Chronology of the escalation of violence at the

Bottling Company, October 1978 – April 1979

On October 16, 1978, Israel Márquez, Secretary General of the Trade Union, was machine-gunned to death when driving home. The attack, which he miraculously survived, completely destroyed his car windows. The report on this attack in “El Imparcial” quotes trade union sources, which refer to a discussion between union leaders and management that had taken place at the bottling company earlier that same day. According to the Trade Union Federation (CNT), “the workers were warned of what could happen to them.” According to union sources, after the attack on Márquez, a series of meetings were held at the Hotel Dorado Americano. On at least one occasion, towards the end of November, John Trotter and a group of plant managers met with Colonel Germán Chupina who is described in a union statement as “one of the principal authors of repression in Guatemala.” A few workers present at that meeting reported to the union that the management of the bottling company and the Chief of Police had decided that the trade union would be destroyed within six months.

In November 1978, the management of the bottling company published advertisements in the local press to recruit personnel assistants and security guards. In the advertisements, it is reported that experience working with security forces and in personal defense was a prerequisite for the job. As a result, three lieutenants and numbers of armed guards now patrol the premises, prominently displaying their arms. The three army lieutenants are Juan Francisco Rodas (who has worked at the military bases in Río Hondo), Edgar Gudiel Castro and Julio García. According to the “Nuevo Diario” of January 25, 1979, these three military officers now occupy the positions of personnel manager, storage operation supervisor and security chief.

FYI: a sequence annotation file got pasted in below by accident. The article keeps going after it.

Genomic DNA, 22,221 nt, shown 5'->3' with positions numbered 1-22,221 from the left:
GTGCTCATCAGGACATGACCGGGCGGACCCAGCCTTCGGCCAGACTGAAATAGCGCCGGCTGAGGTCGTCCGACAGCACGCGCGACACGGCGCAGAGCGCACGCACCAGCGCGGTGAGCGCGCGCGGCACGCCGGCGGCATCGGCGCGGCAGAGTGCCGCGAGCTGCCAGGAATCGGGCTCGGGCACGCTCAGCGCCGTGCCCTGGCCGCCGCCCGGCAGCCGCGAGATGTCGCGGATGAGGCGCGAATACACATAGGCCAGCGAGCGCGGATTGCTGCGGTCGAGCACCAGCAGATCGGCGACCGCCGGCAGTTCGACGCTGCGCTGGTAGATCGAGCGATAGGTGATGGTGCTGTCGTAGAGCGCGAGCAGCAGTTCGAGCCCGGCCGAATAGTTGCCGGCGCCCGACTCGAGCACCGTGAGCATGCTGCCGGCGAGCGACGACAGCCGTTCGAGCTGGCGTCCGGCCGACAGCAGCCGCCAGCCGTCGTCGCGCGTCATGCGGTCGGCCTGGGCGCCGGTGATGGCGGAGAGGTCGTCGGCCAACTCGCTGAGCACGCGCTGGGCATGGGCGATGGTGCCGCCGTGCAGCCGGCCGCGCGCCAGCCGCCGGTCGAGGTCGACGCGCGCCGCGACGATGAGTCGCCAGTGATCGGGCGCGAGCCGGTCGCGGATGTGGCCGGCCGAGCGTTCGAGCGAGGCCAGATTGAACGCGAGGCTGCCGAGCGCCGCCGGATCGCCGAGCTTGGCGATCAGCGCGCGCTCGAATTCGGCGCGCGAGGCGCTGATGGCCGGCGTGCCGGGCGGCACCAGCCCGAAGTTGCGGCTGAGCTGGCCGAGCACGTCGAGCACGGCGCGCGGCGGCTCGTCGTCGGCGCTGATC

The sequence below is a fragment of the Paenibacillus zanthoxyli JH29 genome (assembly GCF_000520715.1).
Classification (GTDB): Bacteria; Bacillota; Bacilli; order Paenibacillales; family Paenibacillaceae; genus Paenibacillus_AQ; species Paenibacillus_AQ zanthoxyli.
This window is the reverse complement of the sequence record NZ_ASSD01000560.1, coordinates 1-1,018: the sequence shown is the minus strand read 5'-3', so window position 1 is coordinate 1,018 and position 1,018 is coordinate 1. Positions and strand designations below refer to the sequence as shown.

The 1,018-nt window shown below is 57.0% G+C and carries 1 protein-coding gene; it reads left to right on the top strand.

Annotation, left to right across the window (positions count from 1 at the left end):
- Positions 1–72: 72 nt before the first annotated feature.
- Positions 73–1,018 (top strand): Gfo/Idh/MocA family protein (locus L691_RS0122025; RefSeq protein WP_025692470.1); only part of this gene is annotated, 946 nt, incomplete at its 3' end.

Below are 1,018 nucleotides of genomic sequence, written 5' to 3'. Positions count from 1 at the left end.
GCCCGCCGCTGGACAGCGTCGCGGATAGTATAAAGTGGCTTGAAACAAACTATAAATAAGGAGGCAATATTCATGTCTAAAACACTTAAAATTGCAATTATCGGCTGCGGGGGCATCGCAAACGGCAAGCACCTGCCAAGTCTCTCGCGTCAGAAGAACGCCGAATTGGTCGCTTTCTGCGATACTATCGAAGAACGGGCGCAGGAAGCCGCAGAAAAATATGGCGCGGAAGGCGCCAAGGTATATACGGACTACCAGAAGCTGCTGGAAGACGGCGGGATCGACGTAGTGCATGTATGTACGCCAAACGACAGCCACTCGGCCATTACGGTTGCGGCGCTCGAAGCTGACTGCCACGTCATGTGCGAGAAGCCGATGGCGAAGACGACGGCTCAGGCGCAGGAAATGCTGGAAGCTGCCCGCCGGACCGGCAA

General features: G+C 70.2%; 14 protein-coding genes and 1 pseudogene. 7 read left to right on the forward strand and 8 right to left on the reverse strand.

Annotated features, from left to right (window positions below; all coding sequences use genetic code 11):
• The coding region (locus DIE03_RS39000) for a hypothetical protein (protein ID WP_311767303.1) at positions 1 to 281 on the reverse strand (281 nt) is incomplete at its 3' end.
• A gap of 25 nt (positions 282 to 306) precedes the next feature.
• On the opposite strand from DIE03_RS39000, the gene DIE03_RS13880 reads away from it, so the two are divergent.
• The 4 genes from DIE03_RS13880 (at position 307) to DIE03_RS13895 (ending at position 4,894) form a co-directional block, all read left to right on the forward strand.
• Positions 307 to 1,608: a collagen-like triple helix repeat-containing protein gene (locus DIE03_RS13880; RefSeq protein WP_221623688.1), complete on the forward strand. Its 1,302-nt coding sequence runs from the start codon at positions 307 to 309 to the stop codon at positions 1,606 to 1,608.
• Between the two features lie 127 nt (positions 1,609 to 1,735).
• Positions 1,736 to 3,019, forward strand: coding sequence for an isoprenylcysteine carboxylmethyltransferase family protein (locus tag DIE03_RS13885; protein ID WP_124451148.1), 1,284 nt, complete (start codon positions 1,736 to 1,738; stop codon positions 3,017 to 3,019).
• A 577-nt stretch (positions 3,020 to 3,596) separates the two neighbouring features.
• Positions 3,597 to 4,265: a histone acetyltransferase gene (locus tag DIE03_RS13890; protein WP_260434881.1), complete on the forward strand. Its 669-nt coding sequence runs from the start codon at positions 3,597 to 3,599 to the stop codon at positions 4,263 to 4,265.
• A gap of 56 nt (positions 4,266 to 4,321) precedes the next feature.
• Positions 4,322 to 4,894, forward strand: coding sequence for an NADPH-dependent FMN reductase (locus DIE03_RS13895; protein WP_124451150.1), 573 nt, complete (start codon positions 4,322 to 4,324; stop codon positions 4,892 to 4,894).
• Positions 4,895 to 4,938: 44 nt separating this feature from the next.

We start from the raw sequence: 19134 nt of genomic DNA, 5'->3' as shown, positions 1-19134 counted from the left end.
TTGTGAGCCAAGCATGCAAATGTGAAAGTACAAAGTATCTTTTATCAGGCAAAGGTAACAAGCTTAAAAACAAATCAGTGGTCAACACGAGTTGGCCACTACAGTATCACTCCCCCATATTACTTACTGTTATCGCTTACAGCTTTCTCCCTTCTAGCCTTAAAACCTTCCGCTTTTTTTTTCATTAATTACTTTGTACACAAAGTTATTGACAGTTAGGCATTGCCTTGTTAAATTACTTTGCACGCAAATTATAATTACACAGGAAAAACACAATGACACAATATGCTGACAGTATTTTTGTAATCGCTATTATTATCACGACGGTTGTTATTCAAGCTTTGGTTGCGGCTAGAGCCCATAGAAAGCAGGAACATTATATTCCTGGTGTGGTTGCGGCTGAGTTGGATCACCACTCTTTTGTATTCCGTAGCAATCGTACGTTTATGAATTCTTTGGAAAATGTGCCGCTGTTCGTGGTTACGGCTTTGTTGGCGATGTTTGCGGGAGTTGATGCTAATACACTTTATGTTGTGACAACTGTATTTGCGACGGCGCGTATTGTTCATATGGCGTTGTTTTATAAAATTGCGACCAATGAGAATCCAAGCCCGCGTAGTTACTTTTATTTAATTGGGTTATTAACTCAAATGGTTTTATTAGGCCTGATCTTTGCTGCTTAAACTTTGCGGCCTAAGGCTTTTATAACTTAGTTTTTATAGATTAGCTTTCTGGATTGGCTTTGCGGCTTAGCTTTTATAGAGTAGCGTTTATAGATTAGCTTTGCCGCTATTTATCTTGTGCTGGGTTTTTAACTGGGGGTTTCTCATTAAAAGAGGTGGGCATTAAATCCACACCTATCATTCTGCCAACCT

On December 12, 1978, Pedro Quevedo, Financial Secretary of the Trade Union, was murdered. He was shot while seated in a company truck on his distribution route. News reports, such as that published in “El Imparcial” on December 13, 1978, state that he had received eight bullet holes in the throat and four in the face. Quevedo had been imprisoned on three different occasions for union activities. In his speech at the Annual Meeting of the Coca Cola Bottling Company, Márquez said that 8 days before the killing, he had been present at a meeting at which John Trotter threatened to have Quevedo killed. Eight members of the military police arrived on the premises early in the morning of December 12. Quevedo was murdered at around 12:30 p.m. Although it was customary to have two military police officers patrolling the premises at night, the military presence at the factory during the morning hours was an extremely rare occurrence. After hearing the news of the assassination at the premises, the workers went to the police telling them: “This is why you came to the plant this morning, you knew that Quevedo was going to be killed.” The police replied that, they had gone to the bottling company because of rumors of an attempted burglary. In addition, Márquez noted that several hours before the killing, all of the managers appeared to be unusually nervous.”

To quote trade union statements after Quevedo's death, “an intimidation campaign had started.” A list of deaths published by the Secret Anti-communist Army (one of the rightist death squads) included the names of the Executive Committee of the entire trade union and the advisory council. Threatening notes have also been sent to workers at their homes. The only source for obtaining the correct addresses of these workers was the bottling company. In addition, the workers were forced to sign blank sheets of paper, and petitions against the union.